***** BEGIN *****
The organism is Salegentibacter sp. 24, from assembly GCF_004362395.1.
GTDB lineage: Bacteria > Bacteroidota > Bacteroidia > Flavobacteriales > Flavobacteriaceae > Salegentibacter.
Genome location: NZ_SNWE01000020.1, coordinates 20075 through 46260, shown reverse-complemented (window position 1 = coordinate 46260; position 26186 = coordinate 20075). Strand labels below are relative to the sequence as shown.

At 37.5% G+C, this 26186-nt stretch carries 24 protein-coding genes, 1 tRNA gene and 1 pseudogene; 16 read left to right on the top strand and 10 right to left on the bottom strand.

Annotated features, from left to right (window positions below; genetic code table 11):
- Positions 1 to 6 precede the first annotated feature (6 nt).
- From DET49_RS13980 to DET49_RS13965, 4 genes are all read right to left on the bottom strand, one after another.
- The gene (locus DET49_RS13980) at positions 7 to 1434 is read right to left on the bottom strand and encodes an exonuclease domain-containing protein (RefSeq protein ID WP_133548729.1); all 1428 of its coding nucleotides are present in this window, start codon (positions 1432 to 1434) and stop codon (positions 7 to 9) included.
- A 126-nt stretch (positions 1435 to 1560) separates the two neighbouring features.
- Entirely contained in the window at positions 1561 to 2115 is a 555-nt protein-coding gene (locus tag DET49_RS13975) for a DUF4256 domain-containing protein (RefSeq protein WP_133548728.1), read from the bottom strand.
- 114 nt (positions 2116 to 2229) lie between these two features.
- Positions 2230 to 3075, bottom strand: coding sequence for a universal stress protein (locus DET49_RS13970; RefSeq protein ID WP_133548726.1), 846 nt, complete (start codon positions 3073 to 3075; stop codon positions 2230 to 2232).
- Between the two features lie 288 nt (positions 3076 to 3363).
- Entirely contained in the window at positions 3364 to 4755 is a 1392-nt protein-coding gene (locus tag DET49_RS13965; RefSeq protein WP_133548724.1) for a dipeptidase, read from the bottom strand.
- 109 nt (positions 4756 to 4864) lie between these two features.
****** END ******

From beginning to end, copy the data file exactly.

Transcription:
The organism is Salegentibacter sp. 24, from assembly GCF_004362395.1.
GTDB lineage: Bacteria > Bacteroidota > Bacteroidia > Flavobacteriales > Flavobacteriaceae > Salegentibacter.
Genome location: NZ_SNWE01000020.1, coordinates 20075 through 46260, shown reverse-complemented (window position 1 = coordinate 46260; position 26186 = coordinate 20075). Strand labels below are relative to the sequence as shown.

At 37.5% G+C, this 26186-nt stretch carries 24 protein-coding genes, 1 tRNA gene and 1 pseudogene; 16 read left to right on the top strand and 10 right to left on the bottom strand.

Annotated features, from left to right (window positions below; genetic code table 11):
- Positions 1 to 6 precede the first annotated feature (6 nt).
- From DET49_RS13980 to DET49_RS13965, 4 genes are all read right to left on the bottom strand, one after another.
- The gene (locus DET49_RS13980) at positions 7 to 1434 is read right to left on the bottom strand and encodes an exonuclease domain-containing protein (RefSeq protein ID WP_133548729.1); all 1428 of its coding nucleotides are present in this window, start codon (positions 1432 to 1434) and stop codon (positions 7 to 9) included.
- A 126-nt stretch (positions 1435 to 1560) separates the two neighbouring features.
- Entirely contained in the window at positions 1561 to 2115 is a 555-nt protein-coding gene (locus tag DET49_RS13975) for a DUF4256 domain-containing protein (RefSeq protein WP_133548728.1), read from the bottom strand.
- 114 nt (positions 2116 to 2229) lie between these two features.
- Positions 2230 to 3075, bottom strand: coding sequence for a universal stress protein (locus DET49_RS13970; RefSeq protein ID WP_133548726.1), 846 nt, complete (start codon positions 3073 to 3075; stop codon positions 2230 to 2232).
- Between the two features lie 288 nt (positions 3076 to 3363).
- Entirely contained in the window at positions 3364 to 4755 is a 1392-nt protein-coding gene (locus tag DET49_RS13965; RefSeq protein WP_133548724.1) for a dipeptidase, read from the bottom strand.
- 109 nt (positions 4756 to 4864) lie between these two features.